When you hear of ‘travel videographers’, your mind might jump immediately to travel influencers.
If you can successfully build an online social following and monetize it, that’s fantastic! However, if you’re hoping to leverage your new passion for immediate money, social success isn’t the way to go.
- Many aspiring travel videographers start with a company or team.
It can be more restrictive than the true digital nomad lifestyle you crave, but it’s a great way to build a reputation, network, and know you have the security of an incoming paycheck to help you hit the ground running.
- Freelance and gig-work can also be a great way to get paid from the start of your career.
Be proactive in marketing yourself and chasing gigs that align with your goals.
- Transition your day job.
Many aspiring travel videographers start out by keeping a day job and working on their passion on the side. If you look at moving to a country with a low cost-of-living, you can reduce costs and still work on your craft. This is especially great if you have a ‘backup job’ that will let you work remotely while you hone your skills.
Building Social Support
Regardless of whether you’re using gig work to pad your bank account while you build your name, it’s always smart to look to social media channels for added funding and support.
- Start with a website.
Not only does this help people find you, but you can showcase portfolios and promote your services. You can shoot for free to build a video reel if you don’t already have the reputation and portfolio to have one in the can.
- Find good social media.
You don’t need to be on every ‘cool’ platform that rears it’s head, but using image-focused and common social media sites help you build awareness of your work, engage with fans, and put yourself out there. YouTube and Instagram, alongside Facebook, should be seen as the bare minimum. Post every week, and make sure you’re adding value to subscriber’s lives.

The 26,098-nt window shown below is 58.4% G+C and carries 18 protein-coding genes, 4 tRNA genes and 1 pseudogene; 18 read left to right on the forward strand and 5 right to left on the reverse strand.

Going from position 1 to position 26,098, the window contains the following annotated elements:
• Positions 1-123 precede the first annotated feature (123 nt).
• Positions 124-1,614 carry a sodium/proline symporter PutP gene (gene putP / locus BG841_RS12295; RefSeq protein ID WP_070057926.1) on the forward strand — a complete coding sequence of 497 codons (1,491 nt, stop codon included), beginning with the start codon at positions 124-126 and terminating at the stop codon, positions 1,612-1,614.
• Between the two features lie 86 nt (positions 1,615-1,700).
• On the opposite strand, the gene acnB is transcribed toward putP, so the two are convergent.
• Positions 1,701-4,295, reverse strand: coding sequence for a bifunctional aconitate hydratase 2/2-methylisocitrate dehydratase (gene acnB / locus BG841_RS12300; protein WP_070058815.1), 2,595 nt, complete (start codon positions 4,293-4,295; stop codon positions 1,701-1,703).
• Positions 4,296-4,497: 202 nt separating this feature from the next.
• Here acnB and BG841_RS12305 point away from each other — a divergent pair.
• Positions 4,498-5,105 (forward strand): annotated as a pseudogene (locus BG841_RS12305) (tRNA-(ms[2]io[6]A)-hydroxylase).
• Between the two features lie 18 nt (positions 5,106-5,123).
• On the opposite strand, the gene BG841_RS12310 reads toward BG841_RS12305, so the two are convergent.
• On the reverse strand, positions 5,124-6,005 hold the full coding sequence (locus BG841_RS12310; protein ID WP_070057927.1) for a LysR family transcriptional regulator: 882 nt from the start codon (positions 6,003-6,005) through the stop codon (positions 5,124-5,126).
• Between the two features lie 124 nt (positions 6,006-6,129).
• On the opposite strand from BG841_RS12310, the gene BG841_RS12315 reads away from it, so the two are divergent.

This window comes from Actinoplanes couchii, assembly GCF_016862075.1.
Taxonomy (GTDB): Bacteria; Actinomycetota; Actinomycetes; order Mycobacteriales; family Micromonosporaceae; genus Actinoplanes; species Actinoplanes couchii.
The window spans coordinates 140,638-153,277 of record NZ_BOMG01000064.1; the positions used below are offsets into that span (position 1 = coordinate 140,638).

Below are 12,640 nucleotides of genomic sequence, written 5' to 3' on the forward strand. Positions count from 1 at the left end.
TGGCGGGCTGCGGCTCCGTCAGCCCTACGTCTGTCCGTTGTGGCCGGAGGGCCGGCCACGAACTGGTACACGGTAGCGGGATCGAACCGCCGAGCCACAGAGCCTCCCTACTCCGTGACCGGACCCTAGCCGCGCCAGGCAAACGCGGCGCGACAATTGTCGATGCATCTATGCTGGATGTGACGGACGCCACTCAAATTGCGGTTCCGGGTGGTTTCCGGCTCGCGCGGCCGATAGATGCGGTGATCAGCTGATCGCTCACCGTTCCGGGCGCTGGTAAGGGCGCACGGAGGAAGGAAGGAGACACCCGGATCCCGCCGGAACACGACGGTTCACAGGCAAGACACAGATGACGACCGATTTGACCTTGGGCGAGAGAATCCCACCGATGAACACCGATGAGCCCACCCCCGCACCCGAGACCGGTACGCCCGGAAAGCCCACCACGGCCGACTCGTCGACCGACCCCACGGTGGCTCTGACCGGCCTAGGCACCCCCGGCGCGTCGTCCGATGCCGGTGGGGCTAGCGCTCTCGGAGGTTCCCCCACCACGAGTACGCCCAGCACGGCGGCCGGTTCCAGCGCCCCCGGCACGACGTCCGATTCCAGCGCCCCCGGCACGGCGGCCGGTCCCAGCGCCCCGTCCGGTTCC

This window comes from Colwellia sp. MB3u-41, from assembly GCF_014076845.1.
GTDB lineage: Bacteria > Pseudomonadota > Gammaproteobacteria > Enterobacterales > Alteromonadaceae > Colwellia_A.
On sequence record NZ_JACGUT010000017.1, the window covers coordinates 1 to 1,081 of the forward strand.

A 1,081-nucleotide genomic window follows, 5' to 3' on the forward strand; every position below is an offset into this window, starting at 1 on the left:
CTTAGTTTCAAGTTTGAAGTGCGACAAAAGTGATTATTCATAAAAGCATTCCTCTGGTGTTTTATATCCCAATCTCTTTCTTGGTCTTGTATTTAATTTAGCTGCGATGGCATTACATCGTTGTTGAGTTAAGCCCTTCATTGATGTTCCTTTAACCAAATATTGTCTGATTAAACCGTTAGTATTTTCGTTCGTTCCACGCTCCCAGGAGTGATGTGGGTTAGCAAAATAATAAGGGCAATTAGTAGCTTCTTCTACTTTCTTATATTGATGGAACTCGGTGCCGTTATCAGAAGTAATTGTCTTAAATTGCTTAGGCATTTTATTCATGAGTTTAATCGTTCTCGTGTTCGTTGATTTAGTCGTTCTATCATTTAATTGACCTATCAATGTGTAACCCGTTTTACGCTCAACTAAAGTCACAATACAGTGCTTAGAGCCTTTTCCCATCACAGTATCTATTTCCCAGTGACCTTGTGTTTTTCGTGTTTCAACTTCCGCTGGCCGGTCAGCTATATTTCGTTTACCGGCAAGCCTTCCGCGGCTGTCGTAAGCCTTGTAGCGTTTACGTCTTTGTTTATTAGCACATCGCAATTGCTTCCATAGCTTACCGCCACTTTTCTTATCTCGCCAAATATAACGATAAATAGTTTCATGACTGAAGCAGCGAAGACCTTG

Sell Stock Video
Video content is currently booming, with stats suggesting up to 86% of businesses use video as their primary marketing tool.
Not all of them are shooting special videos on location. Many use stock footage to enhance or create their content.
By making and selling stock footage of your own, you can generate a decent income to help you grow. What is particularly fantastic about this is that it can help you build passive income streams, ensuring you can eventually transition full-time to your passion and leave the 9-5 in the dust.
Offer a Range of Services
By thinking broadly, around all the ways you can leverage your footage and skills to earn an income, you not only diversify your revenue sources, but get closer and closer to your goals of living life your way.
Perhaps you can offer services like destination wedding shoots, or create helpful courses to sell your skills.
Many social media accounts leverage direct donations through services like Patreon from fans. Or perhaps you create a great filter, or novel piece of software, for use in your own shoots you can market to other videographers. Make sure you’re always wearing your ‘business hat’ to find ways to make your dreams a reality.
While making a living as a travel videographer can seem daunting at first, it’s also an incredibly fulfilling way to work and travel the world, especially once you can make a great living from it.
With enough passion, determination, persistence, hard work, and a little bit of luck – it’s bound to happen. Just don’t keep count on the number of countries you’ve visited.